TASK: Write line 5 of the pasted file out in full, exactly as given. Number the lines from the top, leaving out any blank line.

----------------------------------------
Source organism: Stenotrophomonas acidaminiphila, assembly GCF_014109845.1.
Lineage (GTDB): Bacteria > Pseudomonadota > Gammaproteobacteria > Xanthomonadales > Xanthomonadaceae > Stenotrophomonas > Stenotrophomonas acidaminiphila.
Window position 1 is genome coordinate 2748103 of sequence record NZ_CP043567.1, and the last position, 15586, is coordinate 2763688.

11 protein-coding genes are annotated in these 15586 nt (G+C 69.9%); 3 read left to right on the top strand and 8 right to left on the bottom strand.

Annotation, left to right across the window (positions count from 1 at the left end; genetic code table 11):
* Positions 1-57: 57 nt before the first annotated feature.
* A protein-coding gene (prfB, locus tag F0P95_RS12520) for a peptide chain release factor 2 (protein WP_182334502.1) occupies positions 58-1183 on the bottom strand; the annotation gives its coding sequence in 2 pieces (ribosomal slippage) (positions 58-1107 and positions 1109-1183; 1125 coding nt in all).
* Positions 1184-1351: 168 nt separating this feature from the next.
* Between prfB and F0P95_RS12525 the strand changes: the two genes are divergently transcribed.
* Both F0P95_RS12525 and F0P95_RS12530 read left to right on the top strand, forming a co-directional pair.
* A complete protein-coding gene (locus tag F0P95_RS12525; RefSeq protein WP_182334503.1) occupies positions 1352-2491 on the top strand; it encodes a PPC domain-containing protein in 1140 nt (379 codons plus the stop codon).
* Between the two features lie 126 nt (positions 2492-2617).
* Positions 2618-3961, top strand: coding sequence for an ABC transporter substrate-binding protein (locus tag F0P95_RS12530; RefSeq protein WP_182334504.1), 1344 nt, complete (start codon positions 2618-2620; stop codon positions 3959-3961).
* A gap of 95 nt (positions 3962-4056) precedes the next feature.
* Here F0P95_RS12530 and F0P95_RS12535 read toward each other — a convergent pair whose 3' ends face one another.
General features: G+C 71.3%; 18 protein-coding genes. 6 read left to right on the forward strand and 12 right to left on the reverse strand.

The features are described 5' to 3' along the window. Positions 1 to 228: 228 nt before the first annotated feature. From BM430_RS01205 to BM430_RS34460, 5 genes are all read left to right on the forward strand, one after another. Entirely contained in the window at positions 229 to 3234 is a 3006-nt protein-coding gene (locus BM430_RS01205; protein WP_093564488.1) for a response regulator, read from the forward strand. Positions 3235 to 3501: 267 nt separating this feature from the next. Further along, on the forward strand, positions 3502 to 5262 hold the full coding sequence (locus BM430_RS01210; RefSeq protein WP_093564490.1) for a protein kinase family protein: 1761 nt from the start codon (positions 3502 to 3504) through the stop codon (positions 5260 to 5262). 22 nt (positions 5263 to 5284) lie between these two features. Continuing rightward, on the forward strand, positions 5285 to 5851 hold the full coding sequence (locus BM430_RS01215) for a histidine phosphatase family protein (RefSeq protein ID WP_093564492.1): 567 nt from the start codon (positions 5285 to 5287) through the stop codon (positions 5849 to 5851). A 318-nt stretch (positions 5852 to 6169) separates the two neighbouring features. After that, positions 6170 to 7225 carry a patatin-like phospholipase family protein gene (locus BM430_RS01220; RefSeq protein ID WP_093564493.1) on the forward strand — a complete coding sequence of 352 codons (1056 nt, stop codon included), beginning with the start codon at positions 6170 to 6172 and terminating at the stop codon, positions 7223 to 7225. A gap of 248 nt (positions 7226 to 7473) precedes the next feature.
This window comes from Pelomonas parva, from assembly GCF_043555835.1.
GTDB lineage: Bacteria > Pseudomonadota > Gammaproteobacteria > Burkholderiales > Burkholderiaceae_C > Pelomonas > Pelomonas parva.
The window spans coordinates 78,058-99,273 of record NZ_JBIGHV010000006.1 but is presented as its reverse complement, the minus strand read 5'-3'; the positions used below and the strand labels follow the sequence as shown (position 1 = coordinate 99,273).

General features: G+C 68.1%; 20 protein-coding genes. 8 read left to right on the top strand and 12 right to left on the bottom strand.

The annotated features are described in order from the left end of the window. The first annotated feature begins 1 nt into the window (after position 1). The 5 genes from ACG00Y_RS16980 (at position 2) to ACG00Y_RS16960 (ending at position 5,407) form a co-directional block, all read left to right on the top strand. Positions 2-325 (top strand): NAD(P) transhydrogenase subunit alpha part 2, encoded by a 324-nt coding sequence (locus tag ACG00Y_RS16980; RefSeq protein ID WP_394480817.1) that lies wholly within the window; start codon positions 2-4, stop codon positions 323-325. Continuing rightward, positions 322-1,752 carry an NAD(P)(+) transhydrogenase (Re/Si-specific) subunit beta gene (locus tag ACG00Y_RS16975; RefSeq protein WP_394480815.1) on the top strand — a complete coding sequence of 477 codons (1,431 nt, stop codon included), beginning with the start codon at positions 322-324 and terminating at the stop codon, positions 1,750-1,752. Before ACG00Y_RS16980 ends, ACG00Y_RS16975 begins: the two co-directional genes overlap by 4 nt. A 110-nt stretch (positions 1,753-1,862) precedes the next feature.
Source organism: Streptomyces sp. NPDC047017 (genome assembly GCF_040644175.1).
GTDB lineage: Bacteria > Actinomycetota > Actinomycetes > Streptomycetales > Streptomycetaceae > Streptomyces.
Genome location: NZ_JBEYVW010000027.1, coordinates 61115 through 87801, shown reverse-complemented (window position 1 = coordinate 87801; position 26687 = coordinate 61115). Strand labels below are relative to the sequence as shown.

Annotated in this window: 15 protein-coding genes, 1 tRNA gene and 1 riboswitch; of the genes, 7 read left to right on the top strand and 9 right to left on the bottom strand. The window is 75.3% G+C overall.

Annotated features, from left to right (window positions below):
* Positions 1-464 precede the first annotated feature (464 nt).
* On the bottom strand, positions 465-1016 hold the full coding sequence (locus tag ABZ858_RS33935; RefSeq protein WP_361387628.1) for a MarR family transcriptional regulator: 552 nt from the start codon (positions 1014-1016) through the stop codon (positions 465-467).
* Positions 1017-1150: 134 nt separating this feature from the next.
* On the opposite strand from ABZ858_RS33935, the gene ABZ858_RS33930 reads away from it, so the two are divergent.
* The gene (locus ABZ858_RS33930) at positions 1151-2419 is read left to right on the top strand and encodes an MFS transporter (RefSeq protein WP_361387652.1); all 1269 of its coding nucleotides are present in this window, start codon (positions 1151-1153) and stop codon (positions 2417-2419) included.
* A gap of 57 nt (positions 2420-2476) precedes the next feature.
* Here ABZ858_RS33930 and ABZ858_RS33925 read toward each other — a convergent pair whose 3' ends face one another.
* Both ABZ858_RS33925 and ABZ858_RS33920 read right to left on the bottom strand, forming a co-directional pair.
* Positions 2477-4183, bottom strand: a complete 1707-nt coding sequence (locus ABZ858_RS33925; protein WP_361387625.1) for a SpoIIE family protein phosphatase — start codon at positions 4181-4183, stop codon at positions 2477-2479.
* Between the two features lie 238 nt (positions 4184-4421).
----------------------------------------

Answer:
Annotation, left to right across the window (positions count from 1 at the left end; genetic code table 11):